Economic reform measures in the region have had many flaws. Nowhere have they been part of a comprehensive economic plan that coordinated with social policies and different economic sectors. Nowhere have they been sustained. The reform process suffers from lack of consensus around the meaning and ramifications of reform among key national stakeholders.
Many American commentators tend to identify Middle East democracy promotion as unwise, arguing that the Bush administration should have patiently promoted the growth of institutions, civil society, and the rule of law, instead of insisting on elections in Arab countries. This new canon seems reasonable but has three crucial flaws.
In this September 28 discussion, Carnegie's Amr Hamzawy and Nathan Brown, professor at George Washington University, argue for shifting the debate about democracy promotion beyond U.S. policy in the region's failed states, while Brookings Institution Senior Fellow Suzanne Maloney warns about the liabilities of direct democracy promotion in Iran.
Nothing in Arab politics ought to encourage more hope than gradual democratisation in stable nation states. Sadly, last week's surprising results in Morocco's parliamentary elections, which thrust that country's democratic experience into the spotlight, demonstrates that political reform is under threat because of growing public disenchantment with the distribution of real power.
In the opening years of this century, the world was presented with a historic confrontation between the Western world and the Islamic and Arab world. In this context, Washington's policies--and its attempts to counter the backlash from these policies--have increasingly pushed Arabs away.
Morocco conducted elections to the lower chamber of the parliament, the House of Representatives, on September 7. Local and international monitoring groups confirmed that the elections were conducted in a fair and transparent manner. However, voter turnout plunged to a historical low of 37 percent, down from 51 percent in the 2002 elections and 58 percent in 1997.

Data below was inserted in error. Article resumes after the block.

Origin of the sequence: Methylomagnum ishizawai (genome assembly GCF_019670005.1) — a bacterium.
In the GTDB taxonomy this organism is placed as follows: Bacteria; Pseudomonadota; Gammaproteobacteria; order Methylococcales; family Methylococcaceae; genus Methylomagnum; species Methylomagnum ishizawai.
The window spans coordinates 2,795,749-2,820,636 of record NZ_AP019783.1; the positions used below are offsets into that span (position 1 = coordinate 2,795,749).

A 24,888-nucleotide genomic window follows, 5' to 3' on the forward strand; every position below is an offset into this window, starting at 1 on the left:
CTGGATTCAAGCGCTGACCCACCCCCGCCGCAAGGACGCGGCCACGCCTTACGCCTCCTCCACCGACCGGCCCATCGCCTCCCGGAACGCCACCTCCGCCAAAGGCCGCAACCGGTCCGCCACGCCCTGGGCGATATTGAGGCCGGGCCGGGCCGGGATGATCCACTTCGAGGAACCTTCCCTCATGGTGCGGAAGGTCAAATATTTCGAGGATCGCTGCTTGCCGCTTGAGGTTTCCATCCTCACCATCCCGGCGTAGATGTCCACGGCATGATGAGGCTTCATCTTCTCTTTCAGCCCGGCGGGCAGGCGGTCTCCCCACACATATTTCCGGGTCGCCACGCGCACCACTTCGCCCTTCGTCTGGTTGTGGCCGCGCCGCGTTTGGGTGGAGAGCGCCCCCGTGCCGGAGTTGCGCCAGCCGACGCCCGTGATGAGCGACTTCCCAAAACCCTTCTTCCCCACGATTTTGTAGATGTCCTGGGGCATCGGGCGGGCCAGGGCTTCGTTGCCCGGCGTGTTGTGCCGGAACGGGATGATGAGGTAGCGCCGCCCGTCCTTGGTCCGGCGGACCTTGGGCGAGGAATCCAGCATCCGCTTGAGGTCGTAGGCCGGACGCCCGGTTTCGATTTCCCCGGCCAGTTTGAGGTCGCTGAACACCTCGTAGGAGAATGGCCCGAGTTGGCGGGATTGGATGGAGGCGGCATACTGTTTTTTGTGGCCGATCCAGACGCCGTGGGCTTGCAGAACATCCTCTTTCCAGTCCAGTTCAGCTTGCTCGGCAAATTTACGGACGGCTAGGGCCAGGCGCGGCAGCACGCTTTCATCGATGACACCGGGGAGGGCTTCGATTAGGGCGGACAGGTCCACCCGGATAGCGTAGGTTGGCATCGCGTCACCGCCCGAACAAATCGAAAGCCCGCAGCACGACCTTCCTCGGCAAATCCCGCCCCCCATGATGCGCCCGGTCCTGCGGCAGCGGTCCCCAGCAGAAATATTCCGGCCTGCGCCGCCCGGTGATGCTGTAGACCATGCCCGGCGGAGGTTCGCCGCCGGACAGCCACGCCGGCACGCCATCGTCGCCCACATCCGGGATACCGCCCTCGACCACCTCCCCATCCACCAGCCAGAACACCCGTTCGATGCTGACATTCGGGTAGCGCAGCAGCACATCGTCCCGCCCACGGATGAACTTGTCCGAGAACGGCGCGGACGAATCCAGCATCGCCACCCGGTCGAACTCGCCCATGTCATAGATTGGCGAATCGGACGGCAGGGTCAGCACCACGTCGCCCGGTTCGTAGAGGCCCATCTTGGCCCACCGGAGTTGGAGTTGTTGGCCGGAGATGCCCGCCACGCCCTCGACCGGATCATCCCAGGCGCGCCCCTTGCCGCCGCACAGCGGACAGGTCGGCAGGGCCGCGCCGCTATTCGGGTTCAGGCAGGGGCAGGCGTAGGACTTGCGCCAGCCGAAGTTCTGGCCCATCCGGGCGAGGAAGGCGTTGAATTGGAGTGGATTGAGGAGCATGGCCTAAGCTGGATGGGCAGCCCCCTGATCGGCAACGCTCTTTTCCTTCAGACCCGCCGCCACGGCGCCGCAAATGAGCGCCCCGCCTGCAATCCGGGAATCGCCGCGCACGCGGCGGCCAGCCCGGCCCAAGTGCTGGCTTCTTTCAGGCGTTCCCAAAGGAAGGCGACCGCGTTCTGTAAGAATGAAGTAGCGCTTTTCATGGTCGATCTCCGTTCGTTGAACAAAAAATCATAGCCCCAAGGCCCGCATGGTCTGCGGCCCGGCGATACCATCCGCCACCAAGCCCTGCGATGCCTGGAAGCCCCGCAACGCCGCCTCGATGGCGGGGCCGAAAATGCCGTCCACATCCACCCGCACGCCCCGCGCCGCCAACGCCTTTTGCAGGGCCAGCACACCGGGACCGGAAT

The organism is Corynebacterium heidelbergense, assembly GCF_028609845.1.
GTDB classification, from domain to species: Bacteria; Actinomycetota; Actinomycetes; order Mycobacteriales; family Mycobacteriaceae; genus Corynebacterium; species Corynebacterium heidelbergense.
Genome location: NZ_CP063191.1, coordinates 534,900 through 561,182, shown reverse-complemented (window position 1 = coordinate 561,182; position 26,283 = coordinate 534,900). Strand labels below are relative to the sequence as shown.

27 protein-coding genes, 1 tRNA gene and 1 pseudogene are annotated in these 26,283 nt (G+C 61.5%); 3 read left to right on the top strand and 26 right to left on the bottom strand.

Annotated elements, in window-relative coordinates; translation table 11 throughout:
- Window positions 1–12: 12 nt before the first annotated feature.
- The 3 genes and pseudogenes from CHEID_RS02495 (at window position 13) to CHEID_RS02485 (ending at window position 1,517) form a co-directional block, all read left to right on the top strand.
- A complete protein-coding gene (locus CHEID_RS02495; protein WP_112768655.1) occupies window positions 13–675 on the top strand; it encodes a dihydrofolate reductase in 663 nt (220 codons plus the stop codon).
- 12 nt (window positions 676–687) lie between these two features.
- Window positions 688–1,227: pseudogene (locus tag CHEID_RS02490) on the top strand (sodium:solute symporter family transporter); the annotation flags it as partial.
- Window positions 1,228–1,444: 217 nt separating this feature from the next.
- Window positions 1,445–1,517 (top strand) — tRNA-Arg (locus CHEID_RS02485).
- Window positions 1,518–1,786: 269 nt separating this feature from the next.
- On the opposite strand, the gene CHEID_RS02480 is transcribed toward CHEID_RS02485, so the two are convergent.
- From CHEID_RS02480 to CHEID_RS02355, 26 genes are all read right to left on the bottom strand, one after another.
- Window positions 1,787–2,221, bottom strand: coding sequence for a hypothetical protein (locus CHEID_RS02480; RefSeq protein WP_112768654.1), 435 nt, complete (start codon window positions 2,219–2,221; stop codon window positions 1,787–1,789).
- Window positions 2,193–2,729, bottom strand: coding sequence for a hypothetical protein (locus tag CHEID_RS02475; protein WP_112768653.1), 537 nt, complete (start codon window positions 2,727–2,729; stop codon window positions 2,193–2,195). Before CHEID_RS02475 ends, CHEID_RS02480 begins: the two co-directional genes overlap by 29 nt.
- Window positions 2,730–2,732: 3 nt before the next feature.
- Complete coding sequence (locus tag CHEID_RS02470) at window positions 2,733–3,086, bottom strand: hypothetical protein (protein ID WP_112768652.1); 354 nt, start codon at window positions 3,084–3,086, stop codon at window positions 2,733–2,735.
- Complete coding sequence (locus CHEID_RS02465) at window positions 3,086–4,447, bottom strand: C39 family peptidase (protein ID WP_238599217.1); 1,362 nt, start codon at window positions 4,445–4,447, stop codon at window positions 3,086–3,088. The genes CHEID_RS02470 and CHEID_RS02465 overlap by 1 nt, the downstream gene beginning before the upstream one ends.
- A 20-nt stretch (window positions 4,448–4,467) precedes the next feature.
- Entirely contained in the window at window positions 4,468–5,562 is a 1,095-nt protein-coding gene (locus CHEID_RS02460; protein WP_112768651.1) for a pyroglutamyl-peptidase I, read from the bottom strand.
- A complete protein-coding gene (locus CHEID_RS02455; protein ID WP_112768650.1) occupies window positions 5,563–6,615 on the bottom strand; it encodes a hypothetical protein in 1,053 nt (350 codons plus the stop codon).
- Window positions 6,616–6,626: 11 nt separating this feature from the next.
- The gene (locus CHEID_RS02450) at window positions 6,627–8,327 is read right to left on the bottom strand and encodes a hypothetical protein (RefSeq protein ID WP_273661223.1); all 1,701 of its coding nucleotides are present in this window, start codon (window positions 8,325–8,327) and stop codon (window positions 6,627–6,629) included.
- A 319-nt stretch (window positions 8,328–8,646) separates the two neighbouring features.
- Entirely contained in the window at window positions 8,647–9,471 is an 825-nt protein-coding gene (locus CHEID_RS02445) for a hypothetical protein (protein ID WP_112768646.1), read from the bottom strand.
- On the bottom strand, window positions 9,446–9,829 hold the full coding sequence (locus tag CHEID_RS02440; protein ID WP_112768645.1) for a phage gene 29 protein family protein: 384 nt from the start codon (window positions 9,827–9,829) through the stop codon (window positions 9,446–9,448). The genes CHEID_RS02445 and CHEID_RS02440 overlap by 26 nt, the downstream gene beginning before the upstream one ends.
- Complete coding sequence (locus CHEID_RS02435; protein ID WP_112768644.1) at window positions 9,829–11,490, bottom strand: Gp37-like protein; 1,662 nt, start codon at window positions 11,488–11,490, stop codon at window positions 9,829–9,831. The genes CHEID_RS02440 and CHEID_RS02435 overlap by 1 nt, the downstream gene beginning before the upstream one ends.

A series of unusual scenes on the streets of the Middle East nurtured an inspiring story line of an emerging “Arab spring” that mimicked the earlier triumph of democracy from the Philippines to Prague: mass demonstrations in Lebanon; joint rallies of Egyptian Islamists and liberals against the Mubarak regime; and elections in Iraq, the Palestinian territories, Lebanon, Egypt and even Saudi Arabia.
At a time when Islamist movements across the Arab world have chosen to participate in official political processes, grave concerns have arisen over the nature and repercussions of this participation and over whether the Islamists are equipped to rule should they rise to power through democratic means.
Secular parties independent of governments are experiencing a deep crisis in most Arab countries. The decline affects liberal and socialist-oriented parties alike. While the crisis is real, continued decline is not inevitable: there still exist in the Arab world large potential constituencies that are disenchanted with incumbent regimes but not willing to commit to Islamist parties either.
The Carnegie Middle East Center hosted a seminar entitled “Algeria: Elections, Religious Extremism and Reform.” The seminar featured a presentation by Dr. Rachid Tlemcani, Visiting Scholar at Carnegie’s Middle East Center, and a commentary by Dr. Myriam Catusse of the French Institute for Middle Eastern Studies in Beirut. The panel was moderated by CMEC director, Paul Salem.